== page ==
Now after they had left, an angel of the Lord appeared to Joseph in a dream and said, “Get up, take the child and his mother, and flee to Egypt, and remain there until I tell you; for Herod is about to search for the child, to destroy him.” — Matthew 2:13, NRSV
We live in a world that needs a change in story. Repeating cycles of violence, physical and ideological, seem to indicate that we have made very little real progress in the ways we deal with each other. The dangers of forcefully keeping “peace,” drawing lines in the sand, and demonizing each other based on our differences have all been made known throughout history. Somehow, though, we just keep barreling toward whatever next great “fall” comes next.
Even as individual people, things seldom look better. We continue painful and self-destructive cycles believing “that’s just how I am.” We dismiss ourselves and one another based on the worst information we can obtain. Both us and the people around us suffer for our unwillingness to put down the burdens we carry.
So why is that? Why do we seem to always fall back into dangerous patters of behavior, both collectively and as individuals? Well… Change sucks.
Change is something humans resist. It scares us. If the rules, standards, and patterns are allowed to shift, there is less for us to cling to for support and stability. Unfortunately, the fear of instability and change causes us to resist, often to our hurt and that of others.
When we look at the story of Jesus, Herod violently opposes the idea of a new king, one that would, in the end, deliver the people from the oppressive reign of Rome. He seeks to destroy Jesus, and in the process, countless innocents are slaughtered (Matthew 2:16). The moral of the story? Change is not a neat process, and while it is absolutely necessary, resistance is to be expected.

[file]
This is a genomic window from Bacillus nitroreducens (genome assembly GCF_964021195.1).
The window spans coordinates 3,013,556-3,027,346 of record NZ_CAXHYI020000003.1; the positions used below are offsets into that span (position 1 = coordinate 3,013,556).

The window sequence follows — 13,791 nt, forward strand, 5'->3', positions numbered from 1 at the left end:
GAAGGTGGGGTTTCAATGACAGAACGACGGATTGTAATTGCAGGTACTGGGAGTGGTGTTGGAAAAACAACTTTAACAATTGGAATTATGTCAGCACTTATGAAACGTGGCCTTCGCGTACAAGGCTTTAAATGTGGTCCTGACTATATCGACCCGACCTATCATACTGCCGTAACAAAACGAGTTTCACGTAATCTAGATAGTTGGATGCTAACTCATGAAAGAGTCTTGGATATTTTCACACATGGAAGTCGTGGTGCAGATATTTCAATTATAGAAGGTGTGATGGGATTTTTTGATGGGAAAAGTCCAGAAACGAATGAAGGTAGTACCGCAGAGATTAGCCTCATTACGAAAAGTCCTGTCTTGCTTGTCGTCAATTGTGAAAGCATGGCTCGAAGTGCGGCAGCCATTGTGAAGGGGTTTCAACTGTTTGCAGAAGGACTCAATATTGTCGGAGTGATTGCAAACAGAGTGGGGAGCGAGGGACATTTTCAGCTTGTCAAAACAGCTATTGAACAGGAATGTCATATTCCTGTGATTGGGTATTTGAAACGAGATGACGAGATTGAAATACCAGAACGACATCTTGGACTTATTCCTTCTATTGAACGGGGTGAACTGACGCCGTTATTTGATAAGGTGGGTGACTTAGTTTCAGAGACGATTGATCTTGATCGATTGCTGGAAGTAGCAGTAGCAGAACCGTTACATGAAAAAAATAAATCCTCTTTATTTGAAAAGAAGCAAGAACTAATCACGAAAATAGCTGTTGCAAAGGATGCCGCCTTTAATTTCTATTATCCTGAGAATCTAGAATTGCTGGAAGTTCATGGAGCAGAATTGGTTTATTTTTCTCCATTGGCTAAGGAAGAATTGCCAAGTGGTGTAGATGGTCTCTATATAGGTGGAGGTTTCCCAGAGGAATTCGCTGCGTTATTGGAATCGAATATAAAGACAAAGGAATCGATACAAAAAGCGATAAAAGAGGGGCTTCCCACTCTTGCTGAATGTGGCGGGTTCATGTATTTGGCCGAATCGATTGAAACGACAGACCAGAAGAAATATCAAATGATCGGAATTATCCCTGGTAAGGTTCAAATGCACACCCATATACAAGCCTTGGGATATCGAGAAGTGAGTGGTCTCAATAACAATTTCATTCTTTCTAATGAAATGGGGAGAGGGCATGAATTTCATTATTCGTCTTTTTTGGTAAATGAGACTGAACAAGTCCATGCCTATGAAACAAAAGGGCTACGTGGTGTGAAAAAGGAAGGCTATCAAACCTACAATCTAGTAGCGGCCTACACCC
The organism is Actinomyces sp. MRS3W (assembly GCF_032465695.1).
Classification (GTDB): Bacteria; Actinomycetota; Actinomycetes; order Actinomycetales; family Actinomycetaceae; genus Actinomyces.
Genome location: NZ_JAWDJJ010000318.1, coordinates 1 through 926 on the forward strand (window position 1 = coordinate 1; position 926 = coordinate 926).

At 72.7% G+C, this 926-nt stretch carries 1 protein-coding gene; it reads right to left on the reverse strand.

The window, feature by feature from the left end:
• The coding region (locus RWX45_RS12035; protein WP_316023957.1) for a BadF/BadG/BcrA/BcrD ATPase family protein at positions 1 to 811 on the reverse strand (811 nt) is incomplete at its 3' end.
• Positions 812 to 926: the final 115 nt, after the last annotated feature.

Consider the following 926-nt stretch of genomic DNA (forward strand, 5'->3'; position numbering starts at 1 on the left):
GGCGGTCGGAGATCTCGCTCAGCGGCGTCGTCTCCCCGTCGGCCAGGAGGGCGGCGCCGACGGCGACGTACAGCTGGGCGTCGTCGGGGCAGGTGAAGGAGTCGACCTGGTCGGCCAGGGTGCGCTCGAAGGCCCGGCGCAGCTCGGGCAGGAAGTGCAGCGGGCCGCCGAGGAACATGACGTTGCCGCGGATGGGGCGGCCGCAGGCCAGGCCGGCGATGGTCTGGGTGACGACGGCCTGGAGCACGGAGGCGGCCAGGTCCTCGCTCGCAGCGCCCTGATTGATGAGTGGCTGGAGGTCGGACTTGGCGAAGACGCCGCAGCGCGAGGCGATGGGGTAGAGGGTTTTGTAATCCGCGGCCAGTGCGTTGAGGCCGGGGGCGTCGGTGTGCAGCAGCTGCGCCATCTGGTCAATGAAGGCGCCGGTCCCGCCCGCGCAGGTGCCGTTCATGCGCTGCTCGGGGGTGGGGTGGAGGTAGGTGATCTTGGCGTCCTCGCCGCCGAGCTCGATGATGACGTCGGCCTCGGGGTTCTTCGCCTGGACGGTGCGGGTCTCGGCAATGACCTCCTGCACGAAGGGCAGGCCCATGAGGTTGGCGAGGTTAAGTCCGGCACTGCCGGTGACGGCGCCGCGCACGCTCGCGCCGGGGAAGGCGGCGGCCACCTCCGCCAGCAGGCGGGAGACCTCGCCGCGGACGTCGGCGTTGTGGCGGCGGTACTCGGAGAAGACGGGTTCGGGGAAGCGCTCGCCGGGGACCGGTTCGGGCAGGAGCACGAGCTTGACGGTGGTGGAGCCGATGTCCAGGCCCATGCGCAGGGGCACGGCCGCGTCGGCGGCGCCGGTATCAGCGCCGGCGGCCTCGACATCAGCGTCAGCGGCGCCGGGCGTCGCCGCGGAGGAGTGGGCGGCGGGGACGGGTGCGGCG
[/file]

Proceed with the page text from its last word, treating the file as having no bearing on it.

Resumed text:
I can’t prescribe much for changing the entire world, except that we as individuals need to start choosing different paths. If enough of us do that, taking a page out of Jesus’ story, perhaps things can start to look different. Rest assured, though the path of improvement is necessary, it is bound to meet resistance.
Others will try to keep us from changing. Mantras like “once a cheater, always a cheater” serve as examples of how we tend to write people off. When we start embracing the love of Christ in our lives, the resulting change will scare others. After all, if we hold ourselves accountable and begin the process of transformation, that means they can. The resistance we meet in others could come in the form of ridicule, cruelty, or rejection, and that is horrible.
But it pales in comparison to the resistance we will meet internally.
There will be tears, doubt, and a surge in the negative feelings and habits that we are trying to eradicate. Our ego will violently revolt, leading to some crappy days… weeks… months. We will want to quit and flee back to “safety.” But that is not the end of the story.
You see, as the life of Christ teaches us, the love of God cannot be stopped once it is welcomed into the world. Jesus met a horrific amount of resistance, and it ended up costing him his life. Yet the victory is ultimately his, and that promise is extended to you and I.
If we take one step at a time, we will eventually look up and see that we have traveled a great distance with the love of God lighting our way. We will meet the Herods, the Pharisees, the Pilates (not the exercise), the cross, and the grave, sometimes in others and sometimes within ourselves. However, if we keep in mind the victory God has already given us and the responsibility we have to keep walking in the Way, the story will continue, culminating in a moment when we look back and see the momentous changes God has brought to completion in us. What’s more, we may even see the many people who were positively touched by our journey all along the way.
It is my prayer that you will join me in trying to change the story. If we change ours, we also stand to change the world’s. This is going to take loads of patience, prayer, and self-love, and it will often be a painful road. Yet all of that pales in comparison to the blessing that will follow.
Peace be with you!